Nebraska’s highest court declares a deceased woman’s marriage void and reverses financial transactions she made benefiting her husband, finding that she lacked the mental capacity to enter into the marriage. Malousek v. Meyer (Neb., No. S-20-470, July 30, 2021).

Molly Stacey and Steven Greg Meyer began living together in 2009. In 2015, Ms. Stacey was diagnosed with cancer. The cancer spread and her condition deteriorated. A few weeks before she died, Ms. Stacey married Mr. Meyer. She also named him a joint owner on two bank accounts, changed the beneficiary designations on her other accounts to name Mr. Meyer and his son, and executed quitclaim deeds on her houses to leave them to Mr. Meyer on her death.

After Ms. Stacey died without a will, her children filed a declaratory judgment action against Mr. Meyer and his son, seeking to have the marriage be annulled and the property transactions declared void. The children argued that Ms. Stacey’s actions resulted from undue influence and that she lacked capacity due to her illness. They produced evidence that she had declared she never wanted to marry, that she didn’t want Mr. Meyer to have her assets, and that she was isolated and incoherent at the time of the marriage. The trial court found in favor of the children, and Mr. Meyer appealed.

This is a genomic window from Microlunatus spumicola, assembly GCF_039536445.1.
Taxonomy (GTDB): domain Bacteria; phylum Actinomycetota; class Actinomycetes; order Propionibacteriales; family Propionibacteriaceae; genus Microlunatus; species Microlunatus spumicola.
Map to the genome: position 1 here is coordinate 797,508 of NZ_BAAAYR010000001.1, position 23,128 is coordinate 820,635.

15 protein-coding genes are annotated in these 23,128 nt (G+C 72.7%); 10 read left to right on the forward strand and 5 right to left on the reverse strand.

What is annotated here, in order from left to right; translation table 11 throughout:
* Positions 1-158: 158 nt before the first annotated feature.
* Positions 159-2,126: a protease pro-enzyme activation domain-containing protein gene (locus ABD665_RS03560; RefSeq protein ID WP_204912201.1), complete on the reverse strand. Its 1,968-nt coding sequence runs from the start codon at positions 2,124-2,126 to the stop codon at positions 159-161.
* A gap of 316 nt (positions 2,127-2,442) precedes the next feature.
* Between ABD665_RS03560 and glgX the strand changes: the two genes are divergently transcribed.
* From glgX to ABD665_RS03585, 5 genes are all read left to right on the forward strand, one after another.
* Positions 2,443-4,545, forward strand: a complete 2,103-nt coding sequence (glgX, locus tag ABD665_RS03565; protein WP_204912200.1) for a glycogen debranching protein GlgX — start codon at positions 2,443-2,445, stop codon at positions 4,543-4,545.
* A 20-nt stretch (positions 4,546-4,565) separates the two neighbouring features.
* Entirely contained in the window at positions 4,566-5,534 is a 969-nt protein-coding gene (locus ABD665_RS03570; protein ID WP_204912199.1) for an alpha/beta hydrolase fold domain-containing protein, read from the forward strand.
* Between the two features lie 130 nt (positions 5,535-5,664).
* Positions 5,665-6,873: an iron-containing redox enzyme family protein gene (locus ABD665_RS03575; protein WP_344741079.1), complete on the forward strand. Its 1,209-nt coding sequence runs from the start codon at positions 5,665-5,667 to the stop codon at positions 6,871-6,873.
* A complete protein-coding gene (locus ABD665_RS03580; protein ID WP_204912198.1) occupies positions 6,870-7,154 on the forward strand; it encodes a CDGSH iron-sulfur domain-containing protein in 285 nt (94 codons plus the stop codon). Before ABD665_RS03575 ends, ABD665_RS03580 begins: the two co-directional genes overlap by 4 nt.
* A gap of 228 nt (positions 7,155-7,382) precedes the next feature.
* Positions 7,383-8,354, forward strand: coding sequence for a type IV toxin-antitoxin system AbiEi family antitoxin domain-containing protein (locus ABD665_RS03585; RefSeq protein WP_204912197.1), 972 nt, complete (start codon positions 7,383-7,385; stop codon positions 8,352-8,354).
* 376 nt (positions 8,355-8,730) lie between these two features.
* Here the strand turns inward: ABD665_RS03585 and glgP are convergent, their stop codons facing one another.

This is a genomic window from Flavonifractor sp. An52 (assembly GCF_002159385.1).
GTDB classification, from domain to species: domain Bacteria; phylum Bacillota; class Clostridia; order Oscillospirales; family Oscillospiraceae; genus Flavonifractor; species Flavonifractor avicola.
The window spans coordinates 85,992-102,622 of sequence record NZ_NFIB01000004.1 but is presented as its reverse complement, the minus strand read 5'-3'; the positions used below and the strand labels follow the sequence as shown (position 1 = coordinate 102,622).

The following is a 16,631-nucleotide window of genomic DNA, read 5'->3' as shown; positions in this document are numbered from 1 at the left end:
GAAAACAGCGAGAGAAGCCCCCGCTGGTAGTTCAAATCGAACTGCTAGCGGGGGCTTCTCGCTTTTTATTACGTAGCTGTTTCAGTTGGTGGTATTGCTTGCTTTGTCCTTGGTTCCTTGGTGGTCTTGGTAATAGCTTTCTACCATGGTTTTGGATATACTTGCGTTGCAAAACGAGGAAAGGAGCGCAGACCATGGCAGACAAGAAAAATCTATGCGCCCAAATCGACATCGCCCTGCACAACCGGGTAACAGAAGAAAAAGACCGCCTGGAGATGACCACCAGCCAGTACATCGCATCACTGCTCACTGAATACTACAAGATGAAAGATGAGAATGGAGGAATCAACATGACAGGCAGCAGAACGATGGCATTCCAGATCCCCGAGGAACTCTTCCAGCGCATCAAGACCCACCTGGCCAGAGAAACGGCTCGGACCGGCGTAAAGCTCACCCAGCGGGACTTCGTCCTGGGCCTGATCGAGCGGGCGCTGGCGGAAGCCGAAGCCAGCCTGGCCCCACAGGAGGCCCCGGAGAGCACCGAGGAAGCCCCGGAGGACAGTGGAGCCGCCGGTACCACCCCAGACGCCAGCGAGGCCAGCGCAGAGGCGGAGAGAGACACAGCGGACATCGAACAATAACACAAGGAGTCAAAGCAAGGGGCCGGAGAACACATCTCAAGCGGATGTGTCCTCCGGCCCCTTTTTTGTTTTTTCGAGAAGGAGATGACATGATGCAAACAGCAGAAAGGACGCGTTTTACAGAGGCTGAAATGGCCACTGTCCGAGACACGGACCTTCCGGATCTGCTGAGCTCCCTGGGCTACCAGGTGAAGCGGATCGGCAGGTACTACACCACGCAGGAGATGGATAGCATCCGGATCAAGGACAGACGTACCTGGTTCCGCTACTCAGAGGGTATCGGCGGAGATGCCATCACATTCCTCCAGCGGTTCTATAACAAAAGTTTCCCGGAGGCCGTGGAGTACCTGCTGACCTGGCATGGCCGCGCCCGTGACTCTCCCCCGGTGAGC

The Nebraska Supreme Court affirms, holding that the marriage is void because Ms. Stacey lacked mental capacity. According to the court, given the witness credibility, “the evidence of [Ms. Stacey’s] mental incapacity at the time of the marriage and disputed transactions, and the evidence that the marriage and disputed transactions ran contrary to the plans [Ms. Stacey] consistently expressed to her friends and family through the years, we find that there was clear and convincing evidence that [Ms. Stacey] lacked the capacity to marry [Mr. Meyer} or complete the disputed financial transactions.”

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